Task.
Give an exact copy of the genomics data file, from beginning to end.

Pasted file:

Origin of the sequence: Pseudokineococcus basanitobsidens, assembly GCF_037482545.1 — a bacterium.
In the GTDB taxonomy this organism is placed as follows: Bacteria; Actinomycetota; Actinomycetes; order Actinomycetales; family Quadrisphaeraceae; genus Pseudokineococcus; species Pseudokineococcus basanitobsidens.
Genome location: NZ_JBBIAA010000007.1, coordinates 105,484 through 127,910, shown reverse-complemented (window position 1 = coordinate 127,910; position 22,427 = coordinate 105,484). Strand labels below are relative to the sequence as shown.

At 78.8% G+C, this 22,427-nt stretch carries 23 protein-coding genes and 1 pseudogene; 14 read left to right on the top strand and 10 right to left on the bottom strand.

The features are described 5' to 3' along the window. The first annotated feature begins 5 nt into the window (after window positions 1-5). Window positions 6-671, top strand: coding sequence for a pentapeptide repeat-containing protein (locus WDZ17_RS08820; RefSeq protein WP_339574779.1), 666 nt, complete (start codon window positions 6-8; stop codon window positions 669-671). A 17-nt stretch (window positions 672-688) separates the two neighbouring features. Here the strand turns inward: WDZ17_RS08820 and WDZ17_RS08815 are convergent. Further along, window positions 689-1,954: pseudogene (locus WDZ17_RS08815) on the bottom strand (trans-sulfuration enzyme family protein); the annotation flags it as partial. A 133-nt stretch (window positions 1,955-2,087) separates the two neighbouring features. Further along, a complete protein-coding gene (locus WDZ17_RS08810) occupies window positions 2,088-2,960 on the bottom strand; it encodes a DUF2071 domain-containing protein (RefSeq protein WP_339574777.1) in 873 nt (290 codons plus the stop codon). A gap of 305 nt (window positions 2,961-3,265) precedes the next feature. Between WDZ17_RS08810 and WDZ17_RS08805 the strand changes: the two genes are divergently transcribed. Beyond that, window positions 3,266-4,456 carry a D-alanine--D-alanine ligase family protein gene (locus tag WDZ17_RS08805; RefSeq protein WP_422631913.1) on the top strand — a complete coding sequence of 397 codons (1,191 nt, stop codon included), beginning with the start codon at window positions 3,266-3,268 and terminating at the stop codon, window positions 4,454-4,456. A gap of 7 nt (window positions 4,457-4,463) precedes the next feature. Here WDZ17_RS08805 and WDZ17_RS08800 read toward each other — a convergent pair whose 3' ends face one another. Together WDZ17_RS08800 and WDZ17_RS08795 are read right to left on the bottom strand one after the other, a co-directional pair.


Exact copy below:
Origin of the sequence: Pseudokineococcus basanitobsidens, assembly GCF_037482545.1 — a bacterium.
In the GTDB taxonomy this organism is placed as follows: Bacteria; Actinomycetota; Actinomycetes; order Actinomycetales; family Quadrisphaeraceae; genus Pseudokineococcus; species Pseudokineococcus basanitobsidens.
Genome location: NZ_JBBIAA010000007.1, coordinates 105,484 through 127,910, shown reverse-complemented (window position 1 = coordinate 127,910; position 22,427 = coordinate 105,484). Strand labels below are relative to the sequence as shown.

At 78.8% G+C, this 22,427-nt stretch carries 23 protein-coding genes and 1 pseudogene; 14 read left to right on the top strand and 10 right to left on the bottom strand.

The features are described 5' to 3' along the window. The first annotated feature begins 5 nt into the window (after window positions 1-5). Window positions 6-671, top strand: coding sequence for a pentapeptide repeat-containing protein (locus WDZ17_RS08820; RefSeq protein WP_339574779.1), 666 nt, complete (start codon window positions 6-8; stop codon window positions 669-671). A 17-nt stretch (window positions 672-688) separates the two neighbouring features. Here the strand turns inward: WDZ17_RS08820 and WDZ17_RS08815 are convergent. Further along, window positions 689-1,954: pseudogene (locus WDZ17_RS08815) on the bottom strand (trans-sulfuration enzyme family protein); the annotation flags it as partial. A 133-nt stretch (window positions 1,955-2,087) separates the two neighbouring features. Further along, a complete protein-coding gene (locus WDZ17_RS08810) occupies window positions 2,088-2,960 on the bottom strand; it encodes a DUF2071 domain-containing protein (RefSeq protein WP_339574777.1) in 873 nt (290 codons plus the stop codon). A gap of 305 nt (window positions 2,961-3,265) precedes the next feature. Between WDZ17_RS08810 and WDZ17_RS08805 the strand changes: the two genes are divergently transcribed. Beyond that, window positions 3,266-4,456 carry a D-alanine--D-alanine ligase family protein gene (locus tag WDZ17_RS08805; RefSeq protein WP_422631913.1) on the top strand — a complete coding sequence of 397 codons (1,191 nt, stop codon included), beginning with the start codon at window positions 3,266-3,268 and terminating at the stop codon, window positions 4,454-4,456. A gap of 7 nt (window positions 4,457-4,463) precedes the next feature. Here WDZ17_RS08805 and WDZ17_RS08800 read toward each other — a convergent pair whose 3' ends face one another. Together WDZ17_RS08800 and WDZ17_RS08795 are read right to left on the bottom strand one after the other, a co-directional pair.